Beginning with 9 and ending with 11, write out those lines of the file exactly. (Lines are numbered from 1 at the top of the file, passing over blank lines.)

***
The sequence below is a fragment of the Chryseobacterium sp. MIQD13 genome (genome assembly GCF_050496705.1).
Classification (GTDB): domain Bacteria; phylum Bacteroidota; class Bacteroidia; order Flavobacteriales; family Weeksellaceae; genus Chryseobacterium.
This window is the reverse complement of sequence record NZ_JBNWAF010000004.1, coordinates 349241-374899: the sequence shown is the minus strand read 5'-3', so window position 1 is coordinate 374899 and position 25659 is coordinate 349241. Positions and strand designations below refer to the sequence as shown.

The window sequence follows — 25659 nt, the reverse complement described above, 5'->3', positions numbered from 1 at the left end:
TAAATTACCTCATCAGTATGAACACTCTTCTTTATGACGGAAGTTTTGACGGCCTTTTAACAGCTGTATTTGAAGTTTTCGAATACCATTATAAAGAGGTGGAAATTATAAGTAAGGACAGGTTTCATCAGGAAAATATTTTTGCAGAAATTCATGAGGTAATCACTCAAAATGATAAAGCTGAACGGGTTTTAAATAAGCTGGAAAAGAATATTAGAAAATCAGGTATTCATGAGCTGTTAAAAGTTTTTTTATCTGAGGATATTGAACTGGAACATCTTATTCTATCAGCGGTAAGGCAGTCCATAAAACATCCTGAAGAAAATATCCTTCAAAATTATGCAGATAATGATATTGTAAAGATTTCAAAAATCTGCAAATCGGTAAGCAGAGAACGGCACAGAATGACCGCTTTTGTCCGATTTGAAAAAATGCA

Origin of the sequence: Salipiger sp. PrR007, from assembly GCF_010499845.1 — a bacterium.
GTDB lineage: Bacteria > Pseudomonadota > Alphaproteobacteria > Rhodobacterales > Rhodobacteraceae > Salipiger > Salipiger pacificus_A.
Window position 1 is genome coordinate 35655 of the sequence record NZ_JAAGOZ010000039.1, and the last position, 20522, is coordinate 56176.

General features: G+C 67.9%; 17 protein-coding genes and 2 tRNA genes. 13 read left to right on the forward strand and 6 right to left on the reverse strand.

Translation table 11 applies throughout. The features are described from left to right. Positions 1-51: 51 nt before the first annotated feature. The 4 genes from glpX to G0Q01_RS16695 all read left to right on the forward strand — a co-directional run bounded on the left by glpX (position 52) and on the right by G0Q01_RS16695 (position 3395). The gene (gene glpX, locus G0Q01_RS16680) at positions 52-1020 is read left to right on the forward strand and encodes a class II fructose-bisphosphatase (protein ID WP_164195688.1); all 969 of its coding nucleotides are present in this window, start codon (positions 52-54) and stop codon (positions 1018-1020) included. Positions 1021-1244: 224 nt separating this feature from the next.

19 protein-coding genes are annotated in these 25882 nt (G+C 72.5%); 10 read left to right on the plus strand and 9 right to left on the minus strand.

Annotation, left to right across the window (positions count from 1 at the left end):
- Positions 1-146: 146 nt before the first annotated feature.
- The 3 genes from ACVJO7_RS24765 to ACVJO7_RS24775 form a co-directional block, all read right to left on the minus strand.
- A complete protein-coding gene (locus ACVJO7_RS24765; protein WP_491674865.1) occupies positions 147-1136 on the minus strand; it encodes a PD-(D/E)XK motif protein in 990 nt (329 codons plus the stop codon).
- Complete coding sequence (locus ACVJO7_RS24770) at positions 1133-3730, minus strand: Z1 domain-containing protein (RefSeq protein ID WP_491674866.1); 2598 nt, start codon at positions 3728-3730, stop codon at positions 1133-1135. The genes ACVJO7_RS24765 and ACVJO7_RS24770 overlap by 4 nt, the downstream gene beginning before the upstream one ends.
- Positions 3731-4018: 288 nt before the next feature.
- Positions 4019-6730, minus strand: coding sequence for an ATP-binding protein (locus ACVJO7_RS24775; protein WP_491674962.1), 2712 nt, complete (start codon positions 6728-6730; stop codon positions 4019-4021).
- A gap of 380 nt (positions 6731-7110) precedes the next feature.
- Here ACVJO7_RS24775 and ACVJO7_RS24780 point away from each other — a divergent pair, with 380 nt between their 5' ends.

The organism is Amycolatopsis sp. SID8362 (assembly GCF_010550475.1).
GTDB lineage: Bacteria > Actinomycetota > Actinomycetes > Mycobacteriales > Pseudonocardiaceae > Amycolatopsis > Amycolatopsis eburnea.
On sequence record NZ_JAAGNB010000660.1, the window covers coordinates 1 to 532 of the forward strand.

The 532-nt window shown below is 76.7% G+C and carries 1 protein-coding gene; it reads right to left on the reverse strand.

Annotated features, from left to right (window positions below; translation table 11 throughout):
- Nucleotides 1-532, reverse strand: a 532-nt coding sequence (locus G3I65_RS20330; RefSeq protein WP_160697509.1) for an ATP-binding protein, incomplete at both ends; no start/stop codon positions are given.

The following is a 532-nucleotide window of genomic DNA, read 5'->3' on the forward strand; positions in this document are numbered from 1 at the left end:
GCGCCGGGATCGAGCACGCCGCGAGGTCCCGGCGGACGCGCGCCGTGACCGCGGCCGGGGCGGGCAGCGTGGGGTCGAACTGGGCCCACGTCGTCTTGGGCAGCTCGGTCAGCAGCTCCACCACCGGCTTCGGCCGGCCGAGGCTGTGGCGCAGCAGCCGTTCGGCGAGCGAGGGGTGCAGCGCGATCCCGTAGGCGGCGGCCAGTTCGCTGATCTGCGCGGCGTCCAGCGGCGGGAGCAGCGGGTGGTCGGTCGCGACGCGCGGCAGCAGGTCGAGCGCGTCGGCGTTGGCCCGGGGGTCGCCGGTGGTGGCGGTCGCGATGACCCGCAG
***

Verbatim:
General features: G+C 67.9%; 17 protein-coding genes and 2 tRNA genes. 13 read left to right on the forward strand and 6 right to left on the reverse strand.

Translation table 11 applies throughout. The features are described from left to right. Positions 1-51: 51 nt before the first annotated feature. The 4 genes from glpX to G0Q01_RS16695 all read left to right on the forward strand — a co-directional run bounded on the left by glpX (position 52) and on the right by G0Q01_RS16695 (position 3395). The gene (gene glpX, locus G0Q01_RS16680) at positions 52-1020 is read left to right on the forward strand and encodes a class II fructose-bisphosphatase (protein ID WP_164195688.1); all 969 of its coding nucleotides are present in this window, start codon (positions 52-54) and stop codon (positions 1018-1020) included. Positions 1021-1244: 224 nt separating this feature from the next.

19 protein-coding genes are annotated in these 25882 nt (G+C 72.5%); 10 read left to right on the plus strand and 9 right to left on the minus strand.